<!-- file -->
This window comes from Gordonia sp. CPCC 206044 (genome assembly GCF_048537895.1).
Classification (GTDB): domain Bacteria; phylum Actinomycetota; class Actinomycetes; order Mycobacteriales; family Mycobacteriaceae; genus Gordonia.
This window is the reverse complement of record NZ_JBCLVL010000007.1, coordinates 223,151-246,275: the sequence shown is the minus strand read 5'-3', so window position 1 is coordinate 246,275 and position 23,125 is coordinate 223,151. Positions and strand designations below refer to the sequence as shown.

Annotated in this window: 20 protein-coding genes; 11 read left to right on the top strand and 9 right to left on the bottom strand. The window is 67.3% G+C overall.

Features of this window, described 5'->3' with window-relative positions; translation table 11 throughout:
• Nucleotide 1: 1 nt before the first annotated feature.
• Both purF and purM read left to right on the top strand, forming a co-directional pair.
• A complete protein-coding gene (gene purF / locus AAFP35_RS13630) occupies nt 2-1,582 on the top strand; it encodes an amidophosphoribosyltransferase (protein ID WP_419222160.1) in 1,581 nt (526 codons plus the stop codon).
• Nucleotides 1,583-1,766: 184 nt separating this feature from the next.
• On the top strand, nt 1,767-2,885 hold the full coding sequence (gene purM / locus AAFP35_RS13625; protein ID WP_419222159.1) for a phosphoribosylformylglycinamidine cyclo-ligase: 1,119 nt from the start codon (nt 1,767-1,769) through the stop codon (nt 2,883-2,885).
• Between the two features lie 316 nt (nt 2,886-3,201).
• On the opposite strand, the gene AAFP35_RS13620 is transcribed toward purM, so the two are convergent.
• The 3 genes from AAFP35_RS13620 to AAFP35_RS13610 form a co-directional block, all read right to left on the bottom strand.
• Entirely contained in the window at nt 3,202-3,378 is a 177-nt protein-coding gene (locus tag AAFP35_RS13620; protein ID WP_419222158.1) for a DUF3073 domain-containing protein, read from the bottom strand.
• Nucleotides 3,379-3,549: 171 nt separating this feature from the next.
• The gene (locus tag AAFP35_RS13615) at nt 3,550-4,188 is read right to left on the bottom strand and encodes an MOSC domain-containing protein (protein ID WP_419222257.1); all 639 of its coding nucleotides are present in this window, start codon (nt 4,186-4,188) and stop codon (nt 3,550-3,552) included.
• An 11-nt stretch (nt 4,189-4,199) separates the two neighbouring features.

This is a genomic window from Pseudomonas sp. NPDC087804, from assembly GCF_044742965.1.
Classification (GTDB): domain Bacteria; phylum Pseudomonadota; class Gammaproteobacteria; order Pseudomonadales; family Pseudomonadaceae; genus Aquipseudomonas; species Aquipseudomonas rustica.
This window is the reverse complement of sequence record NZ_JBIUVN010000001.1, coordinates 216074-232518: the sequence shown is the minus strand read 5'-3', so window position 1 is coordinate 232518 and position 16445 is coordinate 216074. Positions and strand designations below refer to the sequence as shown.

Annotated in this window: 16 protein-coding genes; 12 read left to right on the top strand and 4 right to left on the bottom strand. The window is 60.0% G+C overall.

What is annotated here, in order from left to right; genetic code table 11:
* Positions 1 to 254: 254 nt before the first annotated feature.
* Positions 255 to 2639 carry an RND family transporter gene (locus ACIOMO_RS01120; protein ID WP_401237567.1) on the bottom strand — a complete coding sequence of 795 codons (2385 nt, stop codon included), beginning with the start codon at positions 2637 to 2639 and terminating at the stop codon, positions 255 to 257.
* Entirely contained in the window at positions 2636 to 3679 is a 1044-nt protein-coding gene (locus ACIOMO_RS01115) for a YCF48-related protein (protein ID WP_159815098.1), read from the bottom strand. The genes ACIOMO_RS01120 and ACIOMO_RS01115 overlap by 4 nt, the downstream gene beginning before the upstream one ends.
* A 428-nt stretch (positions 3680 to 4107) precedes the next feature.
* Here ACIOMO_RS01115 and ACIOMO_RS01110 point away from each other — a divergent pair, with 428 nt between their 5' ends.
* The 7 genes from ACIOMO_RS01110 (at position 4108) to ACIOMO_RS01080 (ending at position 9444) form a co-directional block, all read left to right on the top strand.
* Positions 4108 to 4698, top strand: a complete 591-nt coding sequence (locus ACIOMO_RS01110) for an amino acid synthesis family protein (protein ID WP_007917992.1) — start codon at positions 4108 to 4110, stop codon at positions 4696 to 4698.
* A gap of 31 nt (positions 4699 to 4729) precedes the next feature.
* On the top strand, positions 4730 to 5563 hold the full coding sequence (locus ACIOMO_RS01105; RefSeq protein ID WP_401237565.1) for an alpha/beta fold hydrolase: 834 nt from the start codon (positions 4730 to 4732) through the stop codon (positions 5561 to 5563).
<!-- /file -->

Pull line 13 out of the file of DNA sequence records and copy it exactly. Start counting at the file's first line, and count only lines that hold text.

• The 3 genes from AAFP35_RS13620 to AAFP35_RS13610 form a co-directional block, all read right to left on the bottom strand.